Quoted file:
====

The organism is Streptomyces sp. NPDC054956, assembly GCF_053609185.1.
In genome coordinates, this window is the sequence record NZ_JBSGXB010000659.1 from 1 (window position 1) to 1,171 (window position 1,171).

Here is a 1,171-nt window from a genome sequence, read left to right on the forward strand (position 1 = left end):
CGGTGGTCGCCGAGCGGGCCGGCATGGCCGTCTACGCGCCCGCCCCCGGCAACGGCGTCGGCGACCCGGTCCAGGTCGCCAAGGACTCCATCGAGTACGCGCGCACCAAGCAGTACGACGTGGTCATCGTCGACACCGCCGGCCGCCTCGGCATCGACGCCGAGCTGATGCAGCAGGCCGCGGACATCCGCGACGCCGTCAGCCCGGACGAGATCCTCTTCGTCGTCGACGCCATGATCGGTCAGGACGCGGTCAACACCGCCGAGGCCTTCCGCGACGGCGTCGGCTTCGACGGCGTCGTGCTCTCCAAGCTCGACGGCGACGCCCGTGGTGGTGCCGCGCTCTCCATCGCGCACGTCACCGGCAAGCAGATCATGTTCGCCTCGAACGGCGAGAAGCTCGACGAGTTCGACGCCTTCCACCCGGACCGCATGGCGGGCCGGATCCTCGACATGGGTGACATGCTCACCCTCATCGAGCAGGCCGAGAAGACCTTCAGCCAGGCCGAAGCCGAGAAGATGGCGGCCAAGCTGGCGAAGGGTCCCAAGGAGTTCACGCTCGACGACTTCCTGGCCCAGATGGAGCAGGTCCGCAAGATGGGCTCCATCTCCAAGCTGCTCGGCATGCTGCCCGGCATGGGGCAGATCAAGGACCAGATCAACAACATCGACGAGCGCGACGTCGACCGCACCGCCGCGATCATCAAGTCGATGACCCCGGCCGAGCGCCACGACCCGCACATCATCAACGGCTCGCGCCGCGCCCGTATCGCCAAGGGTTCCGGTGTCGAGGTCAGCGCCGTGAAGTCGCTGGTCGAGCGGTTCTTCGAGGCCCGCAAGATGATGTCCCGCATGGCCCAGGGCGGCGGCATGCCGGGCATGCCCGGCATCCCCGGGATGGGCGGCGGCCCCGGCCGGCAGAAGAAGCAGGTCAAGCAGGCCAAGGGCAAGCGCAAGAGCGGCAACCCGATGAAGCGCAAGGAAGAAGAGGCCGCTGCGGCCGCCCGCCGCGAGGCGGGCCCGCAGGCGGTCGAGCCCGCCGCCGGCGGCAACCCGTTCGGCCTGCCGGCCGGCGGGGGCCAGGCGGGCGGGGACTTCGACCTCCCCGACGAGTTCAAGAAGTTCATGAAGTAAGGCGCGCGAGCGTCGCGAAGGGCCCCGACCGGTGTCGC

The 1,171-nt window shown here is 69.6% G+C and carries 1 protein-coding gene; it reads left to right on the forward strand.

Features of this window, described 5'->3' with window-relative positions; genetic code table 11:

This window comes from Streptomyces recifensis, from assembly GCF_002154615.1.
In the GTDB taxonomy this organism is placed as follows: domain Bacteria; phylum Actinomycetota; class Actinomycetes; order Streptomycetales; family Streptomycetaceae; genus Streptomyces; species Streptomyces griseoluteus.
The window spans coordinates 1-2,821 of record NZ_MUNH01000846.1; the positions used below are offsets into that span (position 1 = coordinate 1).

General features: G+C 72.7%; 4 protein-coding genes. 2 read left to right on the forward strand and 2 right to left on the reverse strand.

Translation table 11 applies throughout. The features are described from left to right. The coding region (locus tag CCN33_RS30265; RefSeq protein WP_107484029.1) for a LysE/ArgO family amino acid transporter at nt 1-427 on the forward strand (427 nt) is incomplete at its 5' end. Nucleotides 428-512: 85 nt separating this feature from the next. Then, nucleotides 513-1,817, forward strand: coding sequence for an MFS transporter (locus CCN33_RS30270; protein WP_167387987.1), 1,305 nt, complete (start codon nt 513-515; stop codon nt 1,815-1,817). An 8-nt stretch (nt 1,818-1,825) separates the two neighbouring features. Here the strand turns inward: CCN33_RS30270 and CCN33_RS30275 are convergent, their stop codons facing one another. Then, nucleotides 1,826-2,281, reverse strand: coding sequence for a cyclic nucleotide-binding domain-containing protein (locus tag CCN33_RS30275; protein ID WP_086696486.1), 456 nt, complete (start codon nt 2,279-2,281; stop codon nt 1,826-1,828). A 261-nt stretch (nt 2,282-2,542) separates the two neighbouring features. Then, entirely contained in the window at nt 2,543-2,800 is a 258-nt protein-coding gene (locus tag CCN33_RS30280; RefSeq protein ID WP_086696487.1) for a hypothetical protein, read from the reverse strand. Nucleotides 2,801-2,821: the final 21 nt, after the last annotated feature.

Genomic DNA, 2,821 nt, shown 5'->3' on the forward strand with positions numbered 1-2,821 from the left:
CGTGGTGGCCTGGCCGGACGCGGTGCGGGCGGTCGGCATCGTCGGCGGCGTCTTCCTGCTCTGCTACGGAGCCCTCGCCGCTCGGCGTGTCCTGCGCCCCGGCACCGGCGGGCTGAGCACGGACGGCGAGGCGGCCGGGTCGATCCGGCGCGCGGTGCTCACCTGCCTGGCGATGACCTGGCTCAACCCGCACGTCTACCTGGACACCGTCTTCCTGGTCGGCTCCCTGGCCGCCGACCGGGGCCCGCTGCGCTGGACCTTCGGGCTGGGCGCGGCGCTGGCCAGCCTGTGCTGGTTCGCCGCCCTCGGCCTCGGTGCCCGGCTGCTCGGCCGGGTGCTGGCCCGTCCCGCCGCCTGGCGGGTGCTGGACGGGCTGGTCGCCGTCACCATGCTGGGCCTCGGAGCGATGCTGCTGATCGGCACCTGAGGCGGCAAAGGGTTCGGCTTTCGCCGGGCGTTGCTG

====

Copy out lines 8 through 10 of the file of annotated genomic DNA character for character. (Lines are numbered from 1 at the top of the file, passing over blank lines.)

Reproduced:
In the GTDB taxonomy this organism is placed as follows: domain Bacteria; phylum Actinomycetota; class Actinomycetes; order Streptomycetales; family Streptomycetaceae; genus Streptomyces; species Streptomyces griseoluteus.
The window spans coordinates 1-2,821 of record NZ_MUNH01000846.1; the positions used below are offsets into that span (position 1 = coordinate 1).

General features: G+C 72.7%; 4 protein-coding genes. 2 read left to right on the forward strand and 2 right to left on the reverse strand.